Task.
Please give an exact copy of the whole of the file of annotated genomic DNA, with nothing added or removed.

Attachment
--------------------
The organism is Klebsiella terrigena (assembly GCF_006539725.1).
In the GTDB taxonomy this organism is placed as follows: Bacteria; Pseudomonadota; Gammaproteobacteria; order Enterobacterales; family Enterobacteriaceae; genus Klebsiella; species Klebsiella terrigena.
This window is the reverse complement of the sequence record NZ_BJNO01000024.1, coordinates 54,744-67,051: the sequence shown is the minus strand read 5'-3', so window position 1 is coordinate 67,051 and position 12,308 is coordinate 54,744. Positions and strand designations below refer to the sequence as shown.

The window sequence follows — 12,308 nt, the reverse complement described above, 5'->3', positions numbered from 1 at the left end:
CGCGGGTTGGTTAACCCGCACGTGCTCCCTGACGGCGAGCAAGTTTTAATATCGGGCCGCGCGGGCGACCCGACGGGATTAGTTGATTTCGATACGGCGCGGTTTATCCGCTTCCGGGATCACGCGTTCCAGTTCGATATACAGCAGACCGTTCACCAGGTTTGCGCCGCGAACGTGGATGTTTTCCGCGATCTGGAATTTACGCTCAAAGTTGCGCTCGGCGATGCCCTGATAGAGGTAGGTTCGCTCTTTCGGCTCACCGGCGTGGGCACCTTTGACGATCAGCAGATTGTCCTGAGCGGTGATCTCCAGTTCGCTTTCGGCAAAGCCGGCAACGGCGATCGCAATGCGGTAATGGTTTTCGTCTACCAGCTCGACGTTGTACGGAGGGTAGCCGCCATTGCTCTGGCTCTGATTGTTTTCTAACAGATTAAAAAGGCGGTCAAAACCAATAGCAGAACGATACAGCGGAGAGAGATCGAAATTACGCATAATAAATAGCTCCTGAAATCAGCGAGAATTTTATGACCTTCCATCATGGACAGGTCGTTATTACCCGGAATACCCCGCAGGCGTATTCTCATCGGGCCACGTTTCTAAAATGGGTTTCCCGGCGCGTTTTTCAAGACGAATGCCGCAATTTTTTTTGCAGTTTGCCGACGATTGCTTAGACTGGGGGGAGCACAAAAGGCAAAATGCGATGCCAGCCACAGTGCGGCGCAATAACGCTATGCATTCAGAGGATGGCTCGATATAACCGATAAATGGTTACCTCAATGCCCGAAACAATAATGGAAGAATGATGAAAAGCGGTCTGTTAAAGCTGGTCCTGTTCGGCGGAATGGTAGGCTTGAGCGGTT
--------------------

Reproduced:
The organism is Klebsiella terrigena (assembly GCF_006539725.1).
In the GTDB taxonomy this organism is placed as follows: Bacteria; Pseudomonadota; Gammaproteobacteria; order Enterobacterales; family Enterobacteriaceae; genus Klebsiella; species Klebsiella terrigena.
This window is the reverse complement of the sequence record NZ_BJNO01000024.1, coordinates 54,744-67,051: the sequence shown is the minus strand read 5'-3', so window position 1 is coordinate 67,051 and position 12,308 is coordinate 54,744. Positions and strand designations below refer to the sequence as shown.

The window sequence follows — 12,308 nt, the reverse complement described above, 5'->3', positions numbered from 1 at the left end:
CGCGGGTTGGTTAACCCGCACGTGCTCCCTGACGGCGAGCAAGTTTTAATATCGGGCCGCGCGGGCGACCCGACGGGATTAGTTGATTTCGATACGGCGCGGTTTATCCGCTTCCGGGATCACGCGTTCCAGTTCGATATACAGCAGACCGTTCACCAGGTTTGCGCCGCGAACGTGGATGTTTTCCGCGATCTGGAATTTACGCTCAAAGTTGCGCTCGGCGATGCCCTGATAGAGGTAGGTTCGCTCTTTCGGCTCACCGGCGTGGGCACCTTTGACGATCAGCAGATTGTCCTGAGCGGTGATCTCCAGTTCGCTTTCGGCAAAGCCGGCAACGGCGATCGCAATGCGGTAATGGTTTTCGTCTACCAGCTCGACGTTGTACGGAGGGTAGCCGCCATTGCTCTGGCTCTGATTGTTTTCTAACAGATTAAAAAGGCGGTCAAAACCAATAGCAGAACGATACAGCGGAGAGAGATCGAAATTACGCATAATAAATAGCTCCTGAAATCAGCGAGAATTTTATGACCTTCCATCATGGACAGGTCGTTATTACCCGGAATACCCCGCAGGCGTATTCTCATCGGGCCACGTTTCTAAAATGGGTTTCCCGGCGCGTTTTTCAAGACGAATGCCGCAATTTTTTTTGCAGTTTGCCGACGATTGCTTAGACTGGGGGGAGCACAAAAGGCAAAATGCGATGCCAGCCACAGTGCGGCGCAATAACGCTATGCATTCAGAGGATGGCTCGATATAACCGATAAATGGTTACCTCAATGCCCGAAACAATAATGGAAGAATGATGAAAAGCGGTCTGTTAAAGCTGGTCCTGTTCGGCGGAATGGTAGGCTTGAGCGGTT